Celio has been a brand on the young urban working man’s mind ever since its launch in India. We sat down with Rajiv Nair, CEO, Celio* this week to give us the latest details on their establishment, deployment and future in India. On asking some key questions we got all we needed to get a closer look into this brilliant brand.
Q. How did the Celio Business Venture commence?
A. Celio is one of the largest apparel brands in France and runs about 500 stores. The brand occupies about 17% of the market share of France in men’s wear. Celio started off in 1985 as a brand and in 1992 had their first international store, today Celio has a 1000 stores globally and is a company which has operations in about 65 countries. We manufacture almost 4 to 5 crore garments in terms of units across the globe. India was a venture that they started off in early 2009. 3 years ago the government of India changed the rules and said single brand retail could get down to 100% FDI so we were probably one of the first companies to apply for 100% FDI in India. Celio takes the controlling stake in the company, so from a 50-50 joint venture in 2008 up to 2012 it went up slowly to 65% and now sits at a 97% ownership by the French company.
Q. What in your opinion is the potential of the Indian market in terms of size, and what goals have you setup for your venture to achieve the same?
A. There are two types of business in India if I had to broadly classify – one is the big box hypermarket retail or departmental store retail and then there is speciality retail. Now in speciality retail and especially apparels speciality retail, the market has evolved over the past 20 years. The biggest of the brands today are about 1000 crores odd in terms of size and they have taken about 22 years to reach there. Currently most brands would be growing anywhere between 15% to 25% average on an organic basis (year on year growth) but on certain brands having gone through franchise and other routes I wouldn’t be surprised if brands are getting an average of 10% to 50% growth today only because they are growing inorganically through the franchise model. Another problem faced is infrastructure. We haven’t seen a huge rise in infrastructure in the last 20 years in India. Hence international brands tend to thrive on high streets. And even in such cases India has not even a handful of about 2 or 3 core high streets in every city.
Q. How does your competitive landscape look like and how are you positioning yourselves?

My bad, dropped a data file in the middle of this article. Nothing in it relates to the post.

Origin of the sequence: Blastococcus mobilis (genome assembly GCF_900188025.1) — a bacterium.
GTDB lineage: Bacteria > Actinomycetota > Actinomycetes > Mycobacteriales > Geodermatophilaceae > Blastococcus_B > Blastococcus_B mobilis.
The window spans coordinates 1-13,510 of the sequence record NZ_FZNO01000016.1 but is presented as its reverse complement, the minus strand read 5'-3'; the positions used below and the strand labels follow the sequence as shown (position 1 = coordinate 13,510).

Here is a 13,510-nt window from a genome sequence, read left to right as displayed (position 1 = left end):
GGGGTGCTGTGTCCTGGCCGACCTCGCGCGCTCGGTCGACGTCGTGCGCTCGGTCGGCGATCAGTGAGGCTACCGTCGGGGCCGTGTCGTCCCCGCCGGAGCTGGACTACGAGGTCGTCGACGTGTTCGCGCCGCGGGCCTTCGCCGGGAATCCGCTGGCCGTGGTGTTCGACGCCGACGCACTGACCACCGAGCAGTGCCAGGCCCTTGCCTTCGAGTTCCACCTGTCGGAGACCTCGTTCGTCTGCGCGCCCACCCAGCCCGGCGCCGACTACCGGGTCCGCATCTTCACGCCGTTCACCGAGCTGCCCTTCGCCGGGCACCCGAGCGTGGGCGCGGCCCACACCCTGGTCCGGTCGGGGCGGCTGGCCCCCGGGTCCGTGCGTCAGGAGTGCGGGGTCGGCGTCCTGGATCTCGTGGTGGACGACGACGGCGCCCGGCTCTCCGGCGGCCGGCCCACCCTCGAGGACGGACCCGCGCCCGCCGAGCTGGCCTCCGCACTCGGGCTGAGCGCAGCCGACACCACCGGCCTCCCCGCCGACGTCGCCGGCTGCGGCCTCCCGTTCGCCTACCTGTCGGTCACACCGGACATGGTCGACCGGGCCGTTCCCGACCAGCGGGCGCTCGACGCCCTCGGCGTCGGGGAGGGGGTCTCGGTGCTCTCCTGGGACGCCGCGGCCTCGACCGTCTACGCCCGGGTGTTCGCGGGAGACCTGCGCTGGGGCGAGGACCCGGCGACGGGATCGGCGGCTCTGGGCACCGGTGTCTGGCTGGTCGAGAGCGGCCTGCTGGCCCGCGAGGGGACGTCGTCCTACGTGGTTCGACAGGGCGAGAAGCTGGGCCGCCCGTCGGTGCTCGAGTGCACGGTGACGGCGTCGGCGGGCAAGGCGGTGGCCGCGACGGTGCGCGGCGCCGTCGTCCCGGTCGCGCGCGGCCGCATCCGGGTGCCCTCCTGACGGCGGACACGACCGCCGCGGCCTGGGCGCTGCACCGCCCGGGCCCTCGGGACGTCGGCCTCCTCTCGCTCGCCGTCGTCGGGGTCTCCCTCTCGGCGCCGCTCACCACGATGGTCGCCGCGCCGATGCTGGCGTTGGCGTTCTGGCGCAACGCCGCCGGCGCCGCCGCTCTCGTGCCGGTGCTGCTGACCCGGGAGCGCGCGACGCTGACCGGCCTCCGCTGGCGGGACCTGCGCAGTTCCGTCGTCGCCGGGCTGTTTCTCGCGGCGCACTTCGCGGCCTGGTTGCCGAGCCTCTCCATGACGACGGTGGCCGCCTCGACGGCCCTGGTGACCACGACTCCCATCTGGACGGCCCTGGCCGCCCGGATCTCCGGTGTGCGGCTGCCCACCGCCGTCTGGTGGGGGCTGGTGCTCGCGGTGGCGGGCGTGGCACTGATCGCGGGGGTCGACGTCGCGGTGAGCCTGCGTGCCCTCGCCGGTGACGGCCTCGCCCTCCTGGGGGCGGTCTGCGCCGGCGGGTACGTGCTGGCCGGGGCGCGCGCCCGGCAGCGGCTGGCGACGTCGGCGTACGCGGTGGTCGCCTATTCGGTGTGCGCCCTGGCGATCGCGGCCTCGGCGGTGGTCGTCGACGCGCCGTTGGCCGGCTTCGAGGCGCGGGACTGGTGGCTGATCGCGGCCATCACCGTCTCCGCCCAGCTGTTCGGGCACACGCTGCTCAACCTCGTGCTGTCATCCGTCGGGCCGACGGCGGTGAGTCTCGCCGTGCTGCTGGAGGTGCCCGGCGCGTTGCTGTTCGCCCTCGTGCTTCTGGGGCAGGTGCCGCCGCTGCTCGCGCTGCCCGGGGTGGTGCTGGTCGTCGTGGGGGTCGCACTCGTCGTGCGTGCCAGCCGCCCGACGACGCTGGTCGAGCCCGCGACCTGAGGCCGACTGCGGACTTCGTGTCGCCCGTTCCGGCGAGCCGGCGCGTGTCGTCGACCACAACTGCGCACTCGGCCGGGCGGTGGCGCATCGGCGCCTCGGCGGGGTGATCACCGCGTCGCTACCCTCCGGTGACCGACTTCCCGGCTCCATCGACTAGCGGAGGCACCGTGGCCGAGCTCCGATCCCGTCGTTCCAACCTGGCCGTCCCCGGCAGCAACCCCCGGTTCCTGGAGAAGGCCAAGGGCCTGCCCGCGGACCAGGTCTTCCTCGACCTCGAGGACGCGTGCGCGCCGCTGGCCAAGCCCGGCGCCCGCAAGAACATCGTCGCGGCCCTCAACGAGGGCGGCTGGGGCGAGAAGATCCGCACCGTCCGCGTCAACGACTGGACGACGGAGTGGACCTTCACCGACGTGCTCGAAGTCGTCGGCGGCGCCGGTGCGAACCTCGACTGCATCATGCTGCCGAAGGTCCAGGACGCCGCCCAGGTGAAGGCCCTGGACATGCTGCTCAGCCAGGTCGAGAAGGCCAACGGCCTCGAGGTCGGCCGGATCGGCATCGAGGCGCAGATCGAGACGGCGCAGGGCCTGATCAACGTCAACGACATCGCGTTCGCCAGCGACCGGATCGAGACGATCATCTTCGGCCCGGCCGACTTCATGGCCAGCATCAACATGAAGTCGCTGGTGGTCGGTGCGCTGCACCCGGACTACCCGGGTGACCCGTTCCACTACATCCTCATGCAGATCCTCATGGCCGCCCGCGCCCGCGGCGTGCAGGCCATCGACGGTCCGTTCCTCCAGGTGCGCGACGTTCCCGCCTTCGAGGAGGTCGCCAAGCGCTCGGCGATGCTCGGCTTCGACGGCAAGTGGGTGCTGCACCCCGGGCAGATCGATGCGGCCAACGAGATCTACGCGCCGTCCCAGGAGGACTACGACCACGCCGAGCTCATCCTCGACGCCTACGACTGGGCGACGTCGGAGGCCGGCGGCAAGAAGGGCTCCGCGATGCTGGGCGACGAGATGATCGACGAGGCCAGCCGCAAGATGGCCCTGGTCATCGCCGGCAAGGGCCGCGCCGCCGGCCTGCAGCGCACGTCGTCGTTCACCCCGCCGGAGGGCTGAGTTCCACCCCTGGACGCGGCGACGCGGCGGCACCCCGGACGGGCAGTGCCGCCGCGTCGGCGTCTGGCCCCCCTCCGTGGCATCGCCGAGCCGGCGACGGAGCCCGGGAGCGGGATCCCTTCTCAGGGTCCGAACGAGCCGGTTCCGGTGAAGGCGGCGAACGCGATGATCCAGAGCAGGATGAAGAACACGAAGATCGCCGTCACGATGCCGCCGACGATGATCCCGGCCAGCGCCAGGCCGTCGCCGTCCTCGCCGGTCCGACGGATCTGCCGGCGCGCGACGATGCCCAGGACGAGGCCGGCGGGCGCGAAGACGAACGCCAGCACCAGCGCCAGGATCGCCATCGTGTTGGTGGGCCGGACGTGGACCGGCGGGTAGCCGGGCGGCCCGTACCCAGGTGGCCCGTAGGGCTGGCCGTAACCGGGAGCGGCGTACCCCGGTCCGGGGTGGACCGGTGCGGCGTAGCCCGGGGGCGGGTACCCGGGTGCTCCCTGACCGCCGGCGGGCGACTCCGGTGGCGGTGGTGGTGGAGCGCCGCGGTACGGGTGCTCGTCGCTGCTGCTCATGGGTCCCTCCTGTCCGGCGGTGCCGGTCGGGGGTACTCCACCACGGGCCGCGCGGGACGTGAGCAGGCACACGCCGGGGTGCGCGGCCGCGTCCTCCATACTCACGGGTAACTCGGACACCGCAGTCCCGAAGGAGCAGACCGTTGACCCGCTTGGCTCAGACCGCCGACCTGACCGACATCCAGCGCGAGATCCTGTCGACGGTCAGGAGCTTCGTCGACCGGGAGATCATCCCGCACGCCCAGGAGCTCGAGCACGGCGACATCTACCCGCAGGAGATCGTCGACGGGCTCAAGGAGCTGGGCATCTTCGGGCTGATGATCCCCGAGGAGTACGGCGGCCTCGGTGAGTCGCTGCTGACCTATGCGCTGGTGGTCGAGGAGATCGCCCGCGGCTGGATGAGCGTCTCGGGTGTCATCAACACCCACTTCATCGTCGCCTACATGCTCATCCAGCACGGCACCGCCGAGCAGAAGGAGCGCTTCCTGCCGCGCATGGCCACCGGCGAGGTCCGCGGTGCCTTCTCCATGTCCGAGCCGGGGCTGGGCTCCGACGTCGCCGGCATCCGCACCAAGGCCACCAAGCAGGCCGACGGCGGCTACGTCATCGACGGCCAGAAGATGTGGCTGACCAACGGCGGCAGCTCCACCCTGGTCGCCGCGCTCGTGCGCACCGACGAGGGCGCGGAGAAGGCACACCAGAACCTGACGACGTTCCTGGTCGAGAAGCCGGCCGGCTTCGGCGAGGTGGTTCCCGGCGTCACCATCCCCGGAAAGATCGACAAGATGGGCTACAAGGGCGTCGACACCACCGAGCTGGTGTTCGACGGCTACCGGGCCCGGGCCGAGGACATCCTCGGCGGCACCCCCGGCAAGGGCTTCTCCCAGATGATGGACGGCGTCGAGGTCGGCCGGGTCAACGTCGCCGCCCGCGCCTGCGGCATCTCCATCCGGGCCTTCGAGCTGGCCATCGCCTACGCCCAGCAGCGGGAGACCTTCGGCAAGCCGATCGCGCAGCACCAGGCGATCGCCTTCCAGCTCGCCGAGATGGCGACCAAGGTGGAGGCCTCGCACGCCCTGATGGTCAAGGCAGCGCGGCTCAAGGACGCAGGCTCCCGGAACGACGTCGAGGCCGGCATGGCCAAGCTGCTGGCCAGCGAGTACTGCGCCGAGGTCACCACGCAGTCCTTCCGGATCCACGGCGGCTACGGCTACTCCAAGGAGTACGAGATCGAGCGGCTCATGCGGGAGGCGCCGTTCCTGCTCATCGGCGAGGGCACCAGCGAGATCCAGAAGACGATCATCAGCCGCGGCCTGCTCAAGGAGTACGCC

A. It’s one of the biggest challenges that we face. It’s not enough in a market like India to just purely be a good store, a good service and a good product. 3 years ago when I joined the company we decided that the consumer should clearly understand what Celio stands for as there was some confusion. This was mainly caused as the Indian consumer did not indulge in travelling to continental Europe to that extent in the last 15 to 20 years. Things have changed now. But this was the major reason as to why they are more familiar with British and American brands, but nothing in between. So when Celio came to India, the consumers largely did not know of our background. Our first important step was brand building.
Our positioning in France was around the concept of “Life Enjoy”. It translated to the Celio man being a fun loving, relaxed individual. But in India we focus on the fact that people like to make their own statement. We believe India is largely a country of smart followers and there is an evolution happening within individuals or within people. So, we coined the term “Effortless Style” along with India specific logo.
Q. How is your team developing and implementing an effective talent management strategy plan?
A. The whole head-count of the company is about 400 people. I think one of the things that I learnt a long time ago is that retail is a business about people, product and processes. My past experiences actually gave me sort of an ability to actually look at the fact that the more the company focuses on people the more the final output is better. Our primary goal in business is to build a good culture and a good climate within the company. To give you an example, We identify about 30 employees every year that are sales or senior sales people and actually bring them into a back office program called the Operations Management Training which is a combination of ‘On-The-Job Practices’ as well as a few theoretical inputs that we provide.